Monday, February 8, 2010

RHC: True Orange Génoise

True Orange GénoiseI only had an assembly job for this week's cake for the Heavenly Cakes Bake-Along. The génoise had been made two weeks ago when I made the White Gold Passion Génoise (still haven't blogged that one), and my first attempt at the génoise didn't get as tall as the recipe said it should. OK, I'll go ahead and admit that the second try didn't either, but both cakes worked out fine in the end. Knowing that the True Orange Génoise was coming up, I froze the first attempt. The orange curd was made when I first found sour oranges--that must have been the same weekend as the passionfruit cake baking. The syrup was made this past week when I again found sour oranges at the farmers' market, my extras from the first purchase having done that 'instantly blue with mold' trick they seem prone to. That left only the ganache for actual cooking this weekend.

(Which was good, because I made another cake this weekend for a charity auction...need to blog that separately too.)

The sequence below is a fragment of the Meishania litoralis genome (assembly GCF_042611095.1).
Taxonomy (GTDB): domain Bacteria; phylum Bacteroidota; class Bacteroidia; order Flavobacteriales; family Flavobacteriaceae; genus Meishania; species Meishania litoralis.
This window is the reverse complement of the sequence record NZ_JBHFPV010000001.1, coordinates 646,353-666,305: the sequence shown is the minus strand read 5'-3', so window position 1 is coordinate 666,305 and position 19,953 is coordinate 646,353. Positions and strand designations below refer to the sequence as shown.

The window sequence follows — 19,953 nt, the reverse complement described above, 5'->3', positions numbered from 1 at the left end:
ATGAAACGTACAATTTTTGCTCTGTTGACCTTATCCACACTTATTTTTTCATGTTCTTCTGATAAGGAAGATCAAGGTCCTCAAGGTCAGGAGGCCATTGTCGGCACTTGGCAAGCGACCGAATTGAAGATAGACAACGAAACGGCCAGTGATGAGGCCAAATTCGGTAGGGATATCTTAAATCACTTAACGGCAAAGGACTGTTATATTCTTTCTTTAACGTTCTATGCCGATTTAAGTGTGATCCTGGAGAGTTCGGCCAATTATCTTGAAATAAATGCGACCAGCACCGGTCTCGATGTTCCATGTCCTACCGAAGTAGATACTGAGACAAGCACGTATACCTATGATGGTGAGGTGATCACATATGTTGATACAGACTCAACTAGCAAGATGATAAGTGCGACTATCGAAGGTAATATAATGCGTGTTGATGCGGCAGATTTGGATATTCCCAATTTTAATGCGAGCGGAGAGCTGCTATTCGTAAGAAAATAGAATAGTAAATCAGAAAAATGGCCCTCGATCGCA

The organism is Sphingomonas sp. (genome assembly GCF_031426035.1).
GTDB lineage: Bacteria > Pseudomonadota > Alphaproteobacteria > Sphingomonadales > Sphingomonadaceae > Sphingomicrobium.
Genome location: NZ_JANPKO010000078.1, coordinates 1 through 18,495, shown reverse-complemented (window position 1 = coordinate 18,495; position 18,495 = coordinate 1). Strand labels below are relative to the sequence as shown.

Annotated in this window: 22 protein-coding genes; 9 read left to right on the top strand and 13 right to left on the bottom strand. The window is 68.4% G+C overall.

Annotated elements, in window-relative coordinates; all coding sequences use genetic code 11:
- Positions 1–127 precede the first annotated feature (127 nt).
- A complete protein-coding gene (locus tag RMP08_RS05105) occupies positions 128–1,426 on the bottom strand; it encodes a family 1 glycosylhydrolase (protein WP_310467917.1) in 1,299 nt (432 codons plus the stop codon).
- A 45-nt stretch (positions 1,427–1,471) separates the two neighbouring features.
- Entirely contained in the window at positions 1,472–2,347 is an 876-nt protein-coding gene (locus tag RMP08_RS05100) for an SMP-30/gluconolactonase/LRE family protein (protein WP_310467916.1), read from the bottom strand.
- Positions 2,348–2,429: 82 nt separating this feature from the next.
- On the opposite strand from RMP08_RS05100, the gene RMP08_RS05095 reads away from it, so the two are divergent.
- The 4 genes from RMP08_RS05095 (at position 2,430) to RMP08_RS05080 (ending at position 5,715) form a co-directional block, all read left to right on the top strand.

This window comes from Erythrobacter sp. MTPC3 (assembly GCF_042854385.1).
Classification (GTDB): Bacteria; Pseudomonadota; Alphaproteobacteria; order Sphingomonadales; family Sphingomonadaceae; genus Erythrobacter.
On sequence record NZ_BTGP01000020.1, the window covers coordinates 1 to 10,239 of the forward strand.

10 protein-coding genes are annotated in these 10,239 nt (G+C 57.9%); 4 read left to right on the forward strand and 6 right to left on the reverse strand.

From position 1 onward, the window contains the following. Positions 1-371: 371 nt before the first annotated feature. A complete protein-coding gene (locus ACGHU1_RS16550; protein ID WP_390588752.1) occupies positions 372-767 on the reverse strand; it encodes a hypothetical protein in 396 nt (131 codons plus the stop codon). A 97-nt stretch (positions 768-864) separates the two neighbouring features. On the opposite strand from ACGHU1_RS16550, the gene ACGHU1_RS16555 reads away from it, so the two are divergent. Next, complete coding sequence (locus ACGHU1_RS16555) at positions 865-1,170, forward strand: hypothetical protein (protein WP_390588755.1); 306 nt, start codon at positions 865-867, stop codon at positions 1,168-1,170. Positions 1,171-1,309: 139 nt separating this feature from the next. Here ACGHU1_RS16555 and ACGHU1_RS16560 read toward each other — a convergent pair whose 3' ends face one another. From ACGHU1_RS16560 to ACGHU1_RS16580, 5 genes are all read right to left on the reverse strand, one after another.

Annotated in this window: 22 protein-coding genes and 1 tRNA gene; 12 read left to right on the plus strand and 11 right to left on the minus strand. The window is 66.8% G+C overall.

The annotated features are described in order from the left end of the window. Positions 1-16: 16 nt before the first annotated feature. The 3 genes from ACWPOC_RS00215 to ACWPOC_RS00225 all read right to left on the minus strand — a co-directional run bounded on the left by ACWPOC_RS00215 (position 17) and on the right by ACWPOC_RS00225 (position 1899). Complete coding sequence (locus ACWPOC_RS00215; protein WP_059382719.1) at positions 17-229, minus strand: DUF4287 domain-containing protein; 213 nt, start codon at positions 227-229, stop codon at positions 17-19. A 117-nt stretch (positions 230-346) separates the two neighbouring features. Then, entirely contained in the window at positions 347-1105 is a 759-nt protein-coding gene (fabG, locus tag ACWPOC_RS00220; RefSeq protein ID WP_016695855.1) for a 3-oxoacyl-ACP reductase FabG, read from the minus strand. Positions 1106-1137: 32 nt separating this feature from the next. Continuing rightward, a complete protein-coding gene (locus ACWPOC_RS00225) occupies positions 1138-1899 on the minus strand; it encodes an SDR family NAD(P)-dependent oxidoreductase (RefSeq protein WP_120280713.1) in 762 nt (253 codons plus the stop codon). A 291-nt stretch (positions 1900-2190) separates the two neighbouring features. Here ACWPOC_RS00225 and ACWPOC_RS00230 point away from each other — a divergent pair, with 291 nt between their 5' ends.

True Orange GénoiseBack to the True Orange Génoise. The cake, as I mentioned, didn't get close to Rose's expected 2 inches high--more like a little over one inch. The texture seemed fine, and perhaps the lower rise made the resulting cake easier to handle once brushed with syrup.

The orange curd presented no difficulties in the original making, then kept fine in the fridge with plastic wrap pressed to the surface and in a tightly covered container. I let it warm up a little before using, for ease of spreading. The syrup was a snap, just bringing the sour orange juice and some sugar to a boil, cooling it down, and stirring in Triple Sec.

True Orange GénoiseFor the cake assembly, the top crust of the cake is removed, and the bottom crust in my case came off with the parchment paper that had lined the pan. The cake is split into two layers, and the tops and bottoms of both layers are brushed with the syrup. One layer goes on the cake plate, the orange curd is spread on it, and the other layer goes on top. The assembly is covered with a thin layer of ganache, then more ganache is drizzled over the top and spread on the sides.